In the spirit that animated previous conferences of Anthropology and Archaeology at comparison and due to the multidisciplinary nature of the meeting, the purpose that it serves, as well as the breadth and complexity of topics, the contributions will necessarily be structured in a way to provide a summary of the issues discussed, to highlight first, with examples drawn from actual cases, methodological problems and the main interpretive perspectives implemented to contend them.

Whilst privileging reports on agricultural communities of pre-industrial and protohistorical level, are especially preferred and encouraged interventions highly interdisciplinary, without any specific limits on the geographical and/or chronological plan, as long as susceptible to a confrontation and a specific discussion, in theoretical and methodological framework traced for each of the sessions outlined below.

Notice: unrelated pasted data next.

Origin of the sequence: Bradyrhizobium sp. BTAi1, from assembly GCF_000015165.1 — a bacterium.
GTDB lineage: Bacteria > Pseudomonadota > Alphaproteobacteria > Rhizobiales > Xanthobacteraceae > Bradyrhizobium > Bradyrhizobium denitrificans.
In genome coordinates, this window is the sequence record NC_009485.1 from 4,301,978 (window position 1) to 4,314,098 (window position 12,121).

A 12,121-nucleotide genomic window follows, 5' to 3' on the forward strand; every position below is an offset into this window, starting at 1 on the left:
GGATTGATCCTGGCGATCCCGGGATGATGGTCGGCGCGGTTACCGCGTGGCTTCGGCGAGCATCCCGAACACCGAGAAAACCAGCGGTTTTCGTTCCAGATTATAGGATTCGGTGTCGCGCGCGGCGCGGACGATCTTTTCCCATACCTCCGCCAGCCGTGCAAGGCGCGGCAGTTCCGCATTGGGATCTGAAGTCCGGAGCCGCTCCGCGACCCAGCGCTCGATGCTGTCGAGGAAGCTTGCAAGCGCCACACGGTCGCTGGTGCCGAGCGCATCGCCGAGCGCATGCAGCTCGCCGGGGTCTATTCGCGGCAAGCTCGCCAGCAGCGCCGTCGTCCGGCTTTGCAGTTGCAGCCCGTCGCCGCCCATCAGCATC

• March 20th 2015: delivery of abstract relations
  • March 22nd 2015: selection of contributions and communication of the outcome to the proposers
  • April 6th 2015: definition and online publication of the provisional agenda, with its abstract
  • April 26th 2015: delivery of abstracts extended relations and/or the final texts of the contributions
  • May 2nd 2015: on-line sharing of texts in a dedicated section of editor’s profile, activating a special “session” to discuss contributions and gather questions and comments; online publication and disclosure of the final program of the meeting
  • May 2nd 2015-May 19th 2015: deadline suggested for enrollment to the conference of auditors who need a certificate of participation; registration will also guarantee access in case of places depletion.